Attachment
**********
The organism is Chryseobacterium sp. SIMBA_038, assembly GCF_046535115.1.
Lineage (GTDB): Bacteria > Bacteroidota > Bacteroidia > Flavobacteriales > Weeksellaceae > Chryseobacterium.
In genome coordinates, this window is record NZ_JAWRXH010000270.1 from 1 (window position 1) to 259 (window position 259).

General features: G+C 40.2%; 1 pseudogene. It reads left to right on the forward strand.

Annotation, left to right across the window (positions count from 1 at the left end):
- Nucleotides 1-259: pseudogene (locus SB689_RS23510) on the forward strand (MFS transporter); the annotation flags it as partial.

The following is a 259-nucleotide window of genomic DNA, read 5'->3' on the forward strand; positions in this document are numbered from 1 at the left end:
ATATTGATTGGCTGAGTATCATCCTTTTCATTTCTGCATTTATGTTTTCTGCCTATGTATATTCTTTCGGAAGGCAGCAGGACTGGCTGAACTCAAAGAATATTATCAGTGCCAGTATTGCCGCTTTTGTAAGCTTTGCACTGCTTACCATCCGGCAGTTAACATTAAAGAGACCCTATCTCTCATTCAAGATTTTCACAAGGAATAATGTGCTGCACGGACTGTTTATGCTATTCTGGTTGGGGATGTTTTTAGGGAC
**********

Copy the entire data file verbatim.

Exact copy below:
The organism is Chryseobacterium sp. SIMBA_038, assembly GCF_046535115.1.
Lineage (GTDB): Bacteria > Bacteroidota > Bacteroidia > Flavobacteriales > Weeksellaceae > Chryseobacterium.
In genome coordinates, this window is record NZ_JAWRXH010000270.1 from 1 (window position 1) to 259 (window position 259).

General features: G+C 40.2%; 1 pseudogene. It reads left to right on the forward strand.

Annotation, left to right across the window (positions count from 1 at the left end):
- Nucleotides 1-259: pseudogene (locus SB689_RS23510) on the forward strand (MFS transporter); the annotation flags it as partial.

The following is a 259-nucleotide window of genomic DNA, read 5'->3' on the forward strand; positions in this document are numbered from 1 at the left end:
ATATTGATTGGCTGAGTATCATCCTTTTCATTTCTGCATTTATGTTTTCTGCCTATGTATATTCTTTCGGAAGGCAGCAGGACTGGCTGAACTCAAAGAATATTATCAGTGCCAGTATTGCCGCTTTTGTAAGCTTTGCACTGCTTACCATCCGGCAGTTAACATTAAAGAGACCCTATCTCTCATTCAAGATTTTCACAAGGAATAATGTGCTGCACGGACTGTTTATGCTATTCTGGTTGGGGATGTTTTTAGGGAC